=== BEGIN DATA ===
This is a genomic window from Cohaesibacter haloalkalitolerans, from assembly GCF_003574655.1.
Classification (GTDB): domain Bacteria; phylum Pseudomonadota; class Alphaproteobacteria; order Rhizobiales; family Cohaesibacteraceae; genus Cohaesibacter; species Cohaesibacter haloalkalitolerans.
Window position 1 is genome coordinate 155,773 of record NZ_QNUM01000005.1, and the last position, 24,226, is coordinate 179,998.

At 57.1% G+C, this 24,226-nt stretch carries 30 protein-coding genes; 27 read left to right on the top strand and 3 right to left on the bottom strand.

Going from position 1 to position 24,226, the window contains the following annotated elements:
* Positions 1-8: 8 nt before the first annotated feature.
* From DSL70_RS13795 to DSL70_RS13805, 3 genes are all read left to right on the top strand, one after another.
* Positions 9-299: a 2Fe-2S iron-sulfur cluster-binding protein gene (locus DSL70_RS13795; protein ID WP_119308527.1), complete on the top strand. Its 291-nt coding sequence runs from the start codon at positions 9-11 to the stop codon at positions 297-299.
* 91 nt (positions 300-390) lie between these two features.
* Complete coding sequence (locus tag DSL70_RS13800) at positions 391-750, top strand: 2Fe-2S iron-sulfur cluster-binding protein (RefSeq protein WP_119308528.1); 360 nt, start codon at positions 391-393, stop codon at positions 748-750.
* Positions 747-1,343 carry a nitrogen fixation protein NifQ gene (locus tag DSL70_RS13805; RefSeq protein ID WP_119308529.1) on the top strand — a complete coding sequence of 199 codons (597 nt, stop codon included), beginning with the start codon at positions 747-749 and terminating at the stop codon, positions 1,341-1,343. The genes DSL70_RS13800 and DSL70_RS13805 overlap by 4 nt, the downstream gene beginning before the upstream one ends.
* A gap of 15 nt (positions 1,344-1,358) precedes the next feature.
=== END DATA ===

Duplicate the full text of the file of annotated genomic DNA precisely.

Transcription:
This is a genomic window from Cohaesibacter haloalkalitolerans, from assembly GCF_003574655.1.
Classification (GTDB): domain Bacteria; phylum Pseudomonadota; class Alphaproteobacteria; order Rhizobiales; family Cohaesibacteraceae; genus Cohaesibacter; species Cohaesibacter haloalkalitolerans.
Window position 1 is genome coordinate 155,773 of record NZ_QNUM01000005.1, and the last position, 24,226, is coordinate 179,998.

At 57.1% G+C, this 24,226-nt stretch carries 30 protein-coding genes; 27 read left to right on the top strand and 3 right to left on the bottom strand.

Going from position 1 to position 24,226, the window contains the following annotated elements:
* Positions 1-8: 8 nt before the first annotated feature.
* From DSL70_RS13795 to DSL70_RS13805, 3 genes are all read left to right on the top strand, one after another.
* Positions 9-299: a 2Fe-2S iron-sulfur cluster-binding protein gene (locus DSL70_RS13795; protein ID WP_119308527.1), complete on the top strand. Its 291-nt coding sequence runs from the start codon at positions 9-11 to the stop codon at positions 297-299.
* 91 nt (positions 300-390) lie between these two features.
* Complete coding sequence (locus tag DSL70_RS13800) at positions 391-750, top strand: 2Fe-2S iron-sulfur cluster-binding protein (RefSeq protein WP_119308528.1); 360 nt, start codon at positions 391-393, stop codon at positions 748-750.
* Positions 747-1,343 carry a nitrogen fixation protein NifQ gene (locus tag DSL70_RS13805; RefSeq protein ID WP_119308529.1) on the top strand — a complete coding sequence of 199 codons (597 nt, stop codon included), beginning with the start codon at positions 747-749 and terminating at the stop codon, positions 1,341-1,343. The genes DSL70_RS13800 and DSL70_RS13805 overlap by 4 nt, the downstream gene beginning before the upstream one ends.
* A gap of 15 nt (positions 1,344-1,358) precedes the next feature.